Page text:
Lauren Dunec Hoang, Houzz Editorial Staff In the last year, the urban gardens that have really grabbed people’s attention on Houzz have a number of characteristics in common. All are stylish, contemporary and maximize space […]
As the weather gets warmer, it slowly becomes time to move the party outside. But that doesn’t mean you have to settle for an overpriced (and probably crowded) rooftop bar or an all-too-familiar family picnic […]
By Mitchell Parker, Houzz Editorial Staff Grills by themselves aren’t much to look at. They’re basically large, hulking pieces of stainless steel that stick out like sore thumbs in our backyards. So we’re always trying […]
The addition of a Japanese garden to your front yard may enhance the salability of your home. An intriguing front yard of any type adds ambiance to a property. If a prospective buyer is drawn to your yard, perhaps he may be intrigued enough to view your home.
At this time of the year, the Japanese front yard stands out as one of the most eye-catching; it is because it does not need flowers to enhance it. Its charm is there regardless of plants; Japanese gardens follow Zen philosophies and are not difficult to reproduce in North America. They will lend themselves to any climate and any variation of plant.
Creating a Zen garden may even bring you some Zen contentment as a side effect! In “Your Own Japanese Garden: Part 1”, the concept of assembling your own garden was discussed with particular attention to its ambiance, focal points, rocks and lanterns.
In this section – “Your Own Japanese Garden: Part 2”, the plants, water, bridges, vessels and aging aspect are all explored. Plants in the winter can be fairly non-existent but your Japanese garden will still look good, because it has an intriguing design that does not rely on blooms.
Snowdrops and a Japanese flowering cherry may be your first blooms in the spring. If these are unavailable to buy in your climate, use a local tree, shrub or cactus.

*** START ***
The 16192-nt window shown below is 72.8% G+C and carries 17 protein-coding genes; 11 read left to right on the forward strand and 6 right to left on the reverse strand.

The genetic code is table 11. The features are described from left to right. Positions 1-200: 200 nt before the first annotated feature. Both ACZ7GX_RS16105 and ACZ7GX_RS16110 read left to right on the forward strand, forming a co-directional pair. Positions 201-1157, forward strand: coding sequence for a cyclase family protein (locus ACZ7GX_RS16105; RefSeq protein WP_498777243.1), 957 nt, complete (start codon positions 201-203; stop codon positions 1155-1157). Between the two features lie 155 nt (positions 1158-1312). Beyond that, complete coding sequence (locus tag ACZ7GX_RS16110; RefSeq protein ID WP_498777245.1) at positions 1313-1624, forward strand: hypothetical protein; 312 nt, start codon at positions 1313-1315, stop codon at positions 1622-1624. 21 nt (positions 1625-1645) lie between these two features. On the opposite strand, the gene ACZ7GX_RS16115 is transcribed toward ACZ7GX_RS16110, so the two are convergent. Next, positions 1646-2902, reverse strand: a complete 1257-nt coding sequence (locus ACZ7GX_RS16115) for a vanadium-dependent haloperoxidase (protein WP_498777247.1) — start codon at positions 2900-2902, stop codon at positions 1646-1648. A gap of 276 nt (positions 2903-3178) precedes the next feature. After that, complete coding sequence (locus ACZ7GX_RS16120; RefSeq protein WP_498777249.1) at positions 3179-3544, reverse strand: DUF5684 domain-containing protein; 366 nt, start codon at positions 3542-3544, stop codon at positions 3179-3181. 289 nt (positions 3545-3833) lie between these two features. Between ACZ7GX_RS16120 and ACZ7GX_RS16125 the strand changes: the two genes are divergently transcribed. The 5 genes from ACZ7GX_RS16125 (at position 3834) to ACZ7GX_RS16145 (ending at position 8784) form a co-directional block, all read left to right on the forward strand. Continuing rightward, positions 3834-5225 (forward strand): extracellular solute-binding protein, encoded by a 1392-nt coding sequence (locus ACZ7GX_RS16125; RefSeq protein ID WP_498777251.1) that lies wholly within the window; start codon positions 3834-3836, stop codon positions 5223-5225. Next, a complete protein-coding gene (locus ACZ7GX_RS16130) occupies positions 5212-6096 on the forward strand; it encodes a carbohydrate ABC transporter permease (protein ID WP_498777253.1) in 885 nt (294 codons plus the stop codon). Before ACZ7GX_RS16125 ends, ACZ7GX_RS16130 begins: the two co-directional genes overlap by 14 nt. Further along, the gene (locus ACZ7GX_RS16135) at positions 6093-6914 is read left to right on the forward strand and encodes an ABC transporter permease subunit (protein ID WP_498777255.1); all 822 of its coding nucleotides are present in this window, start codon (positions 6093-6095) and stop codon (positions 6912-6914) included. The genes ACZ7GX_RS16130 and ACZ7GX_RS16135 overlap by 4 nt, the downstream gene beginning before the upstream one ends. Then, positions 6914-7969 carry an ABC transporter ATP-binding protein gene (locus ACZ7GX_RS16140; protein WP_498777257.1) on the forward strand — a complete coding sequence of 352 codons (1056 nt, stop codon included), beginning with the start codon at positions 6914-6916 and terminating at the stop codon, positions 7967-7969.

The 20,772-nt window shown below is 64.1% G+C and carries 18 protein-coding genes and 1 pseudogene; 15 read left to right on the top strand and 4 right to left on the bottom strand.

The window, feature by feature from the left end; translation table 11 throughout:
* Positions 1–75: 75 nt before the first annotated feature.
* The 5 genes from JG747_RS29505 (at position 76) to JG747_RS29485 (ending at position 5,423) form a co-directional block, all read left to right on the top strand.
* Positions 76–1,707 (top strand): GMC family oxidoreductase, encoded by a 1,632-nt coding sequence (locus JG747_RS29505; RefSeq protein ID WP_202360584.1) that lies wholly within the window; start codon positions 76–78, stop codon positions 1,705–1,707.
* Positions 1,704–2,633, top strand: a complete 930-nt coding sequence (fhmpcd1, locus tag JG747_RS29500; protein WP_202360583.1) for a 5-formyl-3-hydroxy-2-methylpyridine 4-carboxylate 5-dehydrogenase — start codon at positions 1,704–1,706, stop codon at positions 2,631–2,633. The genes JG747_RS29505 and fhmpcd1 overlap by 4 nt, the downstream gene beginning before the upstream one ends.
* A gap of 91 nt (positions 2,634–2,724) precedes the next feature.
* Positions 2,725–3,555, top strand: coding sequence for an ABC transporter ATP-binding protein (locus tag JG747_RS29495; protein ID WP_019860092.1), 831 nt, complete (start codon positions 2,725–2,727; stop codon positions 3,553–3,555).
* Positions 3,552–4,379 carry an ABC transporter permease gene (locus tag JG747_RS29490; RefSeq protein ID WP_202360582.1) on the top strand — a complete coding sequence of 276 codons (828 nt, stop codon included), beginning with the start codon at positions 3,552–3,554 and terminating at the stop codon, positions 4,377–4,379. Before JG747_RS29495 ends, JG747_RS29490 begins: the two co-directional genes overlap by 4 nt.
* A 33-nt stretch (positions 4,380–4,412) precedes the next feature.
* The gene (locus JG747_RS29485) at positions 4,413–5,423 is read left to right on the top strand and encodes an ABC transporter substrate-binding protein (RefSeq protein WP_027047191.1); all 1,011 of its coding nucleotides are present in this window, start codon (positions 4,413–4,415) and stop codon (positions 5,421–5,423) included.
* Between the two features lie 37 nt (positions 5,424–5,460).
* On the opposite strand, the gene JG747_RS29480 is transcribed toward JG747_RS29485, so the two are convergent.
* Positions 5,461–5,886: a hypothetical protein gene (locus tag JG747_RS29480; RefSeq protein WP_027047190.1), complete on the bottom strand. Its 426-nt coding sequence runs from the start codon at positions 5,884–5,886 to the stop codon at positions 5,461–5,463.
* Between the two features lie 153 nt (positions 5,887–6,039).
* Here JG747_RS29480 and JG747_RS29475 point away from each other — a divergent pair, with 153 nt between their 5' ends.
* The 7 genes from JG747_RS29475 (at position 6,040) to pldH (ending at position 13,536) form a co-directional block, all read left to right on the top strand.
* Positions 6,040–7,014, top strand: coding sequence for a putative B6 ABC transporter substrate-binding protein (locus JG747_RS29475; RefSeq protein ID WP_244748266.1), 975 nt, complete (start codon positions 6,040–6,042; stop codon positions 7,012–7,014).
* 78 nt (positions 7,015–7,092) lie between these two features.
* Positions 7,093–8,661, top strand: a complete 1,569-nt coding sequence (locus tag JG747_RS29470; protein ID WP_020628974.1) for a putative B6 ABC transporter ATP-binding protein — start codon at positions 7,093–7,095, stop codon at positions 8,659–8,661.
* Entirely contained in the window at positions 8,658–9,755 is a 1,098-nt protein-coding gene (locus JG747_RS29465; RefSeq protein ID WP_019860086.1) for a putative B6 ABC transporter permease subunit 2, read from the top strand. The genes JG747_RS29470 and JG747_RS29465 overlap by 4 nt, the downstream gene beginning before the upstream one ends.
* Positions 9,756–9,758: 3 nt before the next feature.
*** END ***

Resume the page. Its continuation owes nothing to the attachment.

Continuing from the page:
For a tall backdrop near a fence there is a flowering Japanese daisy that does well in cool climates. It is most commonly seen in white or pink. If you really love your blooms, then spread them around as you wish!
Pansies lend themselves well to the Japanese garden and also honeysuckle (plant it near your seating area to enjoy the scent). Lilies and gladiolus also blend in with the look, and if you have a pond, add water lilies.
One of the plants that somehow looks Japanese is the begonia; they come in miniature or regular, and their colors are vivid. If you live in an area where not many flowers will bloom, try sticking to one color; consider buying every flower in white to keep to the simple idea.
If you buy evergreens, remember that you can choose from yellow, gray-green and blue-green as well as the traditional green. The red-leafed bush is also a colorful addition, and good ‘filler’. If you live in the desert, choose from the exotic collection of unique plants available to you there. Play more with the rock and ornamental pathway idea of laying out your garden.
Many people have put in their own pond; pond liners are inexpensive and instructions for the novice are easy to find on the Internet or in books.
A pond does not need a pump and can be small or large. However, some people prefer the use of a pump to allow the water to cascade over carefully placed rocks, etc.
A pond is a small area of Zen ‘nothingness’ where nothing else resides; water is also seen as the symbol for cleansing and purification. The sound of running water is said to soothe the soul, and have a de-stressing effect on the mind. However, if taking on a pond that complex is rather daunting (and stressful!) – there are other options.
Some of the self contained portable fountains where the water circulates within its own container can be found in bamboo styles. This would satisfy the need for the sound of running water; you may have to use an extension lead to operate it.
A truly Japanese focal point, and one that the Zen design ideally calls for, is a small bridge. This is to take you from one world to another; specifically from the troubled world in which we live into the soothing world of your Zen garden. Bridges can be ordered from the Internet, but you have to put them together yourself. Or maybe a local carpenter will create one for you?
If you buy a long shaped pond liner, you can place your bridge at one end of it and just plant tall bamboos or reeds on the far side of the bridge. This will suggest that your pond is bigger than it is and that the water runs under the bridge and past it.
To protect children and to keep your garden safe, install a stainless steel grid a few inches under the water level to ‘catch’ falling children.